We can apply Coltrane changes to this progression by using the C▵9 as the target chord to end the cycle. Therefore, working backward, our three keys are A♭ major, E major and C major. That would make the first draft of our reharmonized progression Dm7→A♭▵9→E▵9→C▵9. Next, we simply precede each major chord with its respective dominant chord. That gives us Dm7→E♭13→A♭▵9→B13→E▵9→G13→C▵9.
Coltrane Changes on 2-5-1 Progression
Now that is pretty cool!
Next, we’ll examine how Coltrane used Coltrane changes to reharmonize the bridge section of the jazz standard “Body and Soul.” The first example below shows the original chords to the bridge section by composer by Jonny Green.
You’ll notice that Green’s original composition just so happens to contain 3 different key centers already. However, these keys relationships are arranged using descending stepwise movement, which is much more common. After a brief walk-up from D▵9→Em9→D/F♯ we get our first tonal shift—an incomplete 2-5-1 progression in F major (Gm9→C13). Then, the tonal center descends by a ½ step to E major, which is also an incomplete 2-5-1 progression (F♯m7→B7♭9). Finally, Green descends again, this time by a whole step to D major, where we get a complete 2-5-1 progression, Em7→A7♭9→D▵9.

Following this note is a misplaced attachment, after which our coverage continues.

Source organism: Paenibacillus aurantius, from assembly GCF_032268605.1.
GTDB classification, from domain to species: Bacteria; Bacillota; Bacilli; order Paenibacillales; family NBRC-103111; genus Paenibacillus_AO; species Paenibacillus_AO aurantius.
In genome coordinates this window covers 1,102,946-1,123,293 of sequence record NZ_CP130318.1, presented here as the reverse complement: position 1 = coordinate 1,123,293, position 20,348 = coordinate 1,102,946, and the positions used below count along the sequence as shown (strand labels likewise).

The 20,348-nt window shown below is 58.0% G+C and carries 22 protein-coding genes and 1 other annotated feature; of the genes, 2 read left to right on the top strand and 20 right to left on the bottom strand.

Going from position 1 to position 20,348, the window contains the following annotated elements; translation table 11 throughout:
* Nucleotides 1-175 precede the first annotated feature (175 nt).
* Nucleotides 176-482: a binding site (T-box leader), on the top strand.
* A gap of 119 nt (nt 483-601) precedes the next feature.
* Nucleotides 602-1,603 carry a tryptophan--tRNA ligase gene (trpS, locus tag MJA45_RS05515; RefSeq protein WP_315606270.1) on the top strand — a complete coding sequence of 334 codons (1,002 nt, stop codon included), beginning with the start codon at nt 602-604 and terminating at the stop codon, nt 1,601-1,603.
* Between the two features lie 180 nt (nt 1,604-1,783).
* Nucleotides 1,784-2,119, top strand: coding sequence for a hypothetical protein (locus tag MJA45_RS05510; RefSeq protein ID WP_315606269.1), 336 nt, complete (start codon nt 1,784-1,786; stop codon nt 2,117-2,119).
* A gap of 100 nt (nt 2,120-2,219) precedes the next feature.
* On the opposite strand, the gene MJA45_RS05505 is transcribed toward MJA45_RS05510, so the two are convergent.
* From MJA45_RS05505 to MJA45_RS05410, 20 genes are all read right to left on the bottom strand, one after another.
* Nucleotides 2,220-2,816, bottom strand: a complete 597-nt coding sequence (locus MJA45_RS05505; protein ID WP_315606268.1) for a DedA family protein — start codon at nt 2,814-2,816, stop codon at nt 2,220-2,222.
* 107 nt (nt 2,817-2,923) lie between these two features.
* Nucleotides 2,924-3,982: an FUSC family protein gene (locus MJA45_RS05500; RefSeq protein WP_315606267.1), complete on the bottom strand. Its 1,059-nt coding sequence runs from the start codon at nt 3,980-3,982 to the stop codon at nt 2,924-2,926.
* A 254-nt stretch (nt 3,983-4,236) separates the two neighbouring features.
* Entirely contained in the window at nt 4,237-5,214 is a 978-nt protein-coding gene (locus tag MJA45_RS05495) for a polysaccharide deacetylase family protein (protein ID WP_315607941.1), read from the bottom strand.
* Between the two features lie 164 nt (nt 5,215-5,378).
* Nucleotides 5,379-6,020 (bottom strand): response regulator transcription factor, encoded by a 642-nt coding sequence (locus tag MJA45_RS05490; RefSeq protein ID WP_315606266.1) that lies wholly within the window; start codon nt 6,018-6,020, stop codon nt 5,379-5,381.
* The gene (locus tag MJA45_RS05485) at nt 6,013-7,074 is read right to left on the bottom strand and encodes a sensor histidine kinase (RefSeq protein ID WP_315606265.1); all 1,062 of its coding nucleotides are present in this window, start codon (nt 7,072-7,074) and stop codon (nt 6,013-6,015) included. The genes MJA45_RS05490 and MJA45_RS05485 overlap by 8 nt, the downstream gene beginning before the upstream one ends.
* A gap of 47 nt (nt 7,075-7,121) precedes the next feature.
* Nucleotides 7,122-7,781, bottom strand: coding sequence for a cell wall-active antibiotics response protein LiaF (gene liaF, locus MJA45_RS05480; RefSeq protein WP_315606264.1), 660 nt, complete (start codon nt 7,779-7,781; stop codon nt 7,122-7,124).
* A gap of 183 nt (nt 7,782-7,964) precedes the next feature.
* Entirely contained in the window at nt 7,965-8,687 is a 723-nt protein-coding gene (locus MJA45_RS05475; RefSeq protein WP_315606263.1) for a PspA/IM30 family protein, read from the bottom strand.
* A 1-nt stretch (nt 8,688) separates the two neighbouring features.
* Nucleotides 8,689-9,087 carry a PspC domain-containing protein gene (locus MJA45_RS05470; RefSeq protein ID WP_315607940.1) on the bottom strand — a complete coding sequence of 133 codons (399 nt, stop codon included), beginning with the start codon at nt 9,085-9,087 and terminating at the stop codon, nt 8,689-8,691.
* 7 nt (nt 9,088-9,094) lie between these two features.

“Body and Soul” – Original Bridge Progression
The next example demonstrates how to approach the bridge of “Body and Soul” with Coltrane changes. In this case, we’ll target D▵9 and work backwards. In other words, since our goal is to descend by major 3rds and land on D▵9, then we must go up by major 3rds as we work backwards. Therefore, our descending major chords are B♭▵9→G♭▵9→D▵9. However, we can back up one more time by starting on D▵9. Therefore, we get D▵9→B♭▵9→G♭▵9→D▵9…all descending major 3rds, beginning and ending on D▵9. This actually flows quite nicely from Gm9→C13 because Gm9→C13 can resolve to D▵9 as a backdoor progression. Try playing the complete reharmonization below.
“Body and Soul” – Bridge Progression with Coltrane Changes
How sweet is that?!!! Now, let’s continue to our final section in which we’ll discuss improv techniques for “Giant Steps.”
Improvising on “Giant Steps” is very challenging…and also very fun! In fact, NYU professor of music Ethan Hein compares improvising on “Giant Steps” to a sort of “musical video game” in which players complete to beat each others’ high scores.³ Of course, it’s not just a game, because it involves artistic expression as well. However, Hein’s metaphor accurately describes the place of “Giant Steps” in the jazz improvisor’s rite of passage.